As much as I love Mexican food, sometimes I want to experience some different flavors. And as much as I love the fishing in our backyard, sometimes I want to go try some things that you just can’t do on the Harbor. So let’s take a look at some of the amazing opportunities that are within easy reach of Southwest Floridians.
Lakes Ida and Osborne
These canal-linked lakes on the East Coast can be fished from land, with lots of bridges and a couple parks that offer decent access, but there are a lot more spots that require a boat. Small boats are ideal — you’ve got some low bridges to go under, so a stripped-down bass boat will fit a lot better than your tower skiff.
There are lots of species here: Butterfly peacock bass and pacu from the Amazon, clown knifefish from the Indian tropics, dozens of cichlids from Africa and Central America, plus of course the native bass and sunfish.
TACKLE: You can use any rod you’d use for seatrout or largemouth bass. The lighter it is, the more fun you’ll have.
RIGS: For larger gamefish, smaller live shiners are king here. The peacocks and clown knifefish love them. The good news is that you don’t need the big wild ones. Baits in the 4- to 6-inch range are perfect. If you like artificials, a lipped plug in the same size range is good. For taking on smaller fish, red wigglers or Beetle Spins will get a lot of attention.
Myakka River State Park
This park is in Sarasota County along State Road 72. Shore access is limited here, though there are a couple creeks and bridges where you could make a cast, plus a levee near the boat ramp. You don’t need a big boat, though — a kayak or canoe is about right. Bass, crappie, tilapia, bluegills and shellcracker share the water with lots of alligators and thousands of wading birds of all types.
And no, the gators don’t pose a threat to your paddlecraft, since they haven’t been fed and are leery of close approaches. (Still, if one gets too close for comfort, it’s a good idea to back down.)
If the bite is slow, that’s OK. The trails offer a sort of time travel — riding back into Florida’s past, before it was overwashed by a tide of people. There’s a huge number of wild creatures that live here, from deer and bobcats to quail and fox squirrels.
TACKLE: As for Ida and Osborne. For panfishing, a true ultralight outfit is a hoot.
RIGS: Minnows, worms and crickets are great for the panfish, and bass like shiners. Personally, I keep it simple with Beetle Spins or small inline spinners to catch it all.
Old U.S. 41 south of Naples
This is one of the coolest stretches of road for the land-based angler. There are hundreds of places where you can pull off the side of the pavement and wet a line. Since you’re in the Everglades, you’ll have many species that might take your baits. You’ll find that different locations will be better for some fish than others.
For example, one spot near Naples (and no, I can’t tell you exactly where it is because someone else showed it to me) routinely produces tiny tarpon and juvenile snook, but only a few oscars and Mayan cichlids. Other areas will be loaded with bass or with cichlids, but you’ll never know what you might hook on the next cast. For the meat hunter, this is a great trip — there’s no bag limit on the cichlids, and it’s usually easy to load a cooler.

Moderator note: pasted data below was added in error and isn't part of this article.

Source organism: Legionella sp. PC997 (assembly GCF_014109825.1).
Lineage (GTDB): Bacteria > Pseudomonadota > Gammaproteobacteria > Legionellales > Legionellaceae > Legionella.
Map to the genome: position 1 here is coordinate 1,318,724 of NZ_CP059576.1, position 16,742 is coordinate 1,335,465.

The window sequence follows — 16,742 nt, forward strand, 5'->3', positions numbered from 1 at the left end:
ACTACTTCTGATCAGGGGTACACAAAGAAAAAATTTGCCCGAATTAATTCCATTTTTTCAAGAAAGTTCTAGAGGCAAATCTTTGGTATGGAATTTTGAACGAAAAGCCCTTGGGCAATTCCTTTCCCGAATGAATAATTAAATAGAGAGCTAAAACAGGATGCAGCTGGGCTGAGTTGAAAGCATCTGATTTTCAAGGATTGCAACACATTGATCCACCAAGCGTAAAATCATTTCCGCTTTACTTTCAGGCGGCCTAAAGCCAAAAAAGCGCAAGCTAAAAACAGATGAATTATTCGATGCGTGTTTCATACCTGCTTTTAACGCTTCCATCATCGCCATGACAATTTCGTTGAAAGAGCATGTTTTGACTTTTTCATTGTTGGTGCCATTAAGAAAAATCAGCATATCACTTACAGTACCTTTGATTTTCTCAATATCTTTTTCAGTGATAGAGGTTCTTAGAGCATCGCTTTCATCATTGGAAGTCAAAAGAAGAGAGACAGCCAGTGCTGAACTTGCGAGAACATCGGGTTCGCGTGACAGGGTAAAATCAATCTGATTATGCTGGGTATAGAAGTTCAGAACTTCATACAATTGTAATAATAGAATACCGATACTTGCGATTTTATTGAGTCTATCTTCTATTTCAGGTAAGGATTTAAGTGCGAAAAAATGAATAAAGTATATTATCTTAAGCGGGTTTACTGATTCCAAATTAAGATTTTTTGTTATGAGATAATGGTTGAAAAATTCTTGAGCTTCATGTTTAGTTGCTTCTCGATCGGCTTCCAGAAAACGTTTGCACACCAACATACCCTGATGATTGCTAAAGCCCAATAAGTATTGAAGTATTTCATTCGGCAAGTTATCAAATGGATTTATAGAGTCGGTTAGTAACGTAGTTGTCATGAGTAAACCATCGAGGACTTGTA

TACKLE: There are lots of places here where you don’t have a lot of room to swing a rod, so shorter is often better. On the other hand, where you have room to cast a fly rod, that’s some serious fun. Either way, light tackle will maximize your enjoyment.
RIGS: A minnow or wiggler under a float works great, or you can throw small artificials. Beetle Spins, the smallest Rapala minnows and crappie jigs are all excellent.
This is a huge estuary that is much more different from Charlotte Harbor than you might think, considering they’re less than 80 miles apart. There are piers and bridges for land-based fishing. The old Skyway bridge is now an immensely popular state park and fishing pier. It’s $4 per vehicle plus $4 per person to go, but there’s no other pier in the state that offers the level of access this one does — and since you’re parking on the bridge, you’re close to your vehicle. No long walk here.
The Bay ranges from the deepwater channel at the mouth to grassy flats much like the ones we see in Charlotte Harbor. Some fish are the same, but there are differences too. There are fewer snook and a lot more black sea bass. Naturally, you’ll have a lot of ground to cover to figure out the best spots, but that’s what exploring new water is all about.
TACKLE: About what we use here. For fishing the Skyway Pier, you might want some heavier tackle. Some bigger fish such as gag grouper, cobia and kingfish are regular catches here.
RIGS: Live shrimp and soft plastic baits are great for searching the shallows. For the pier, I like to have both free-lined and weighted rigs to fish both high and low.
Of course, if you want to roam farther, the Florida Keys are beautiful and offer both flats fishing and true reef fishing (as in, there’s actually a coral reef) within a couple miles of each other. The Indian River and Mosquito Lagoon are legendary for big trout and huge inshore redfish, and although those estuaries have had their share of problems in recent years, the fishery is still productive. The Atlantic Ocean off West Palm Beach and Fort Lauderdale brings blue-water big game fish within sight of shore.
Really, Florida has an embarrassment of riches in the “places to go fishing” department. You can explore as many as your schedule and sense of adventure allow. Get yourself out of that rut and go try something completely new — it’s good for you.
Robert Lugiewicz is the manager of Fishin’ Frank’s Bait & Tackle, located at 4425-D Tamiami Trail in Charlotte Harbor and at 14531 N. Cleveland Ave. in North Fort Myers. Call 941-625-3888 for more information about the shop or for local fishing info, or visit them online at FishinFranks.com.